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In conjunction with The Prince’s Countryside Fund, Lantra has delivered a project to help Northern Ireland farmers remain in business while raising their skill levels, and increasing their sustainability and productivity.
The project assisted farming businesses to evaluate their current position with regard to working practices, finance, equipment and the skills of their workforce, taking into account factors such as being able to identify ways to reduce business inefficiencies, consider potential for diversification, and planning for progression. The project also encouraged a number of individuals to participate on training courses to boost their business productivity through learning appropriate technical/management skills.
Check out the case studies to find out how people working in the sector have benefitted from the Prince’s Countryside Fund project.
The findings of this project are based on the views of 206 farm businesses in Northern Ireland.
Most farm businesses are very small and likely to employ one person (84 per cent). Farm workers are predominantly male, with the majority over the age of 45. Most farms are small, with half farming less than 50 hectares.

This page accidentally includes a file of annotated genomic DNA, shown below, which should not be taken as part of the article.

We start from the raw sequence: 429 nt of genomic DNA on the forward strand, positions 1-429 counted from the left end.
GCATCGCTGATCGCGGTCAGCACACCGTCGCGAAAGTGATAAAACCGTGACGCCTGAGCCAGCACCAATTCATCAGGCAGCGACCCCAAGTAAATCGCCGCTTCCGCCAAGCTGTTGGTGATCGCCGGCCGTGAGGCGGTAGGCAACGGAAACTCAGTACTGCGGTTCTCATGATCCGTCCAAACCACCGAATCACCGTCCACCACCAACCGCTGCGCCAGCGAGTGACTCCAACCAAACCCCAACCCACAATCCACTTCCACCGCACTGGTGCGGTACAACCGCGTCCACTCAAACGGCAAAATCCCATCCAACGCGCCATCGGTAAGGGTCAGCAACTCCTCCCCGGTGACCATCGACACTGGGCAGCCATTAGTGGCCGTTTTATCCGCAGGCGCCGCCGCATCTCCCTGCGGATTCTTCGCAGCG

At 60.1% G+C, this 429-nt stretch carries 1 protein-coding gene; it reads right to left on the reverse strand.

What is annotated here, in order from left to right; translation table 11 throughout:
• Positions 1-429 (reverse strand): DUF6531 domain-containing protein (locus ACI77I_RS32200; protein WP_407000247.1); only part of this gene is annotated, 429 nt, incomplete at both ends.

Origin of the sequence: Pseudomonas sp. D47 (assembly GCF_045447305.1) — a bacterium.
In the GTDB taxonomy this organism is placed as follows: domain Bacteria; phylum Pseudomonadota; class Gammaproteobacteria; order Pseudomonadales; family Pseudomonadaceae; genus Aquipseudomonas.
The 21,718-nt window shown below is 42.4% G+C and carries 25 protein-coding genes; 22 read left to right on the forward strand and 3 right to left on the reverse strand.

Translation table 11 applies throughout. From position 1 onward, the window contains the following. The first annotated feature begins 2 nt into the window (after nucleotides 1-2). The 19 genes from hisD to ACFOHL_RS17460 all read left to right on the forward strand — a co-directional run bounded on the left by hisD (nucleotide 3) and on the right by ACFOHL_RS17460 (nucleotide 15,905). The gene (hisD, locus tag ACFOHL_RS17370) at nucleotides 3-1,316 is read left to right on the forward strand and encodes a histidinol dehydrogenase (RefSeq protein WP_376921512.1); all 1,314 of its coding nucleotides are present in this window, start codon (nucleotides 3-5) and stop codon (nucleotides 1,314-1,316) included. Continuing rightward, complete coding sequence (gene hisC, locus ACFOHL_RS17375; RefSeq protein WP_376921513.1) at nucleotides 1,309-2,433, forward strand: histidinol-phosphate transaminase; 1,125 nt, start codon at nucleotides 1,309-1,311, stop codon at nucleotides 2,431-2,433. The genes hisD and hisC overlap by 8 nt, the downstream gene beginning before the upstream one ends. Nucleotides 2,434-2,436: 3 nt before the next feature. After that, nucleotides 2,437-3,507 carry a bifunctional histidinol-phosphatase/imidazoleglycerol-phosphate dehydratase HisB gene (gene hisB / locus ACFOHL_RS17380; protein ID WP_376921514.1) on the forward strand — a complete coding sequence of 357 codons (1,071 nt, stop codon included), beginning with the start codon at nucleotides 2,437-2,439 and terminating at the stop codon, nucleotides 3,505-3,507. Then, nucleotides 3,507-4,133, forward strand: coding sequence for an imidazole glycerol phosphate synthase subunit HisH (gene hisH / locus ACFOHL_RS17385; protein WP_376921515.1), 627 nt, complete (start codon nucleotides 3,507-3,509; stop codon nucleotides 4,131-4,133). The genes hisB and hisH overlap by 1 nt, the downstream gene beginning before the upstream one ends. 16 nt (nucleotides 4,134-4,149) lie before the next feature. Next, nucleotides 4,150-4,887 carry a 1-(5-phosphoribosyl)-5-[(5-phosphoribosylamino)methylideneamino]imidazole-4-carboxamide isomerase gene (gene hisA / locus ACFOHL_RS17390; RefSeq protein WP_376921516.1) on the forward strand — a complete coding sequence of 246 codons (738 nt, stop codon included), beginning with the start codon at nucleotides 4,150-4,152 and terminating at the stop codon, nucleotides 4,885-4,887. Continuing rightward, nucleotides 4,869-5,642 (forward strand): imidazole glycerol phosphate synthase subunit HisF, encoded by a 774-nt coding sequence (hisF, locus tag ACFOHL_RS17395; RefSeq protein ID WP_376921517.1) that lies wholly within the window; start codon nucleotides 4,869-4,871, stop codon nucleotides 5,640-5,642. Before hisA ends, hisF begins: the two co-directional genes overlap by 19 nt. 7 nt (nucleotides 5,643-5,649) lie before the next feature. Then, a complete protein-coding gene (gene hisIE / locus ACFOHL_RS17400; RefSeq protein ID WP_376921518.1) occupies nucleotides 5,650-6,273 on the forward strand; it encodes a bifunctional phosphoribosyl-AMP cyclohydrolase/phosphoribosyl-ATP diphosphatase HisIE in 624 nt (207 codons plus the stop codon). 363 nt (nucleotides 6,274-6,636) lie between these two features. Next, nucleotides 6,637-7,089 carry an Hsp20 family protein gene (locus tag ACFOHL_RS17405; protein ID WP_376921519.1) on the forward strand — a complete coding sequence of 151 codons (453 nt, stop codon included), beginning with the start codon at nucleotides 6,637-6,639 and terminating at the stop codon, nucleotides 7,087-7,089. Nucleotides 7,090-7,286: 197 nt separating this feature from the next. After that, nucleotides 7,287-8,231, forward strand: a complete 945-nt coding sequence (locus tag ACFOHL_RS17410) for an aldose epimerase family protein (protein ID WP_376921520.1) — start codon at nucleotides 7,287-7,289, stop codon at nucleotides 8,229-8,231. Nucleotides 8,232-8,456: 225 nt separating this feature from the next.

Approximately half of the farm businesses (48 per cent) use benchmarking tools, 19 per cent have a business plan in place and 19 per cent use an animal health and welfare plan. Around a third of the farm businesses surveyed did not use any tools for business management (35 per cent).
A large proportion of farm businesses haven’t spent anything on training in the 12 months prior to the date they undertook their survey. Furthermore, 64 per cent of proprietors said they hadn’t undertaken formal training in health and safety, first aid or animal health and welfare regulations.
Many businesses have a range of machinery and equipment available on their farm, but very few had any formal training in their operation.
The majority (73 per cent) stated that they had no plans to change their business practice in the future. Of those who advised they would consider diversification, 72 per cent advised that they would diversify into renewables.
The survey and the additional training needs analysis indicated that many farm workers have skills gaps. The main training needs identified include working with hazardous chemicals, health and safety, first aid, manual handling, working at heights and animal welfare. Training has been provided to a number of participants to fill these gaps and allow them to be better position themselves to meet the future needs of their farm businesses.
For those with an identified need for business planning, a tailored business plan was developed to give a clear overview of the farm business, with assistance provided in relation to potential business efficiencies, maximising farm resources, succession planning, diversification and best practice.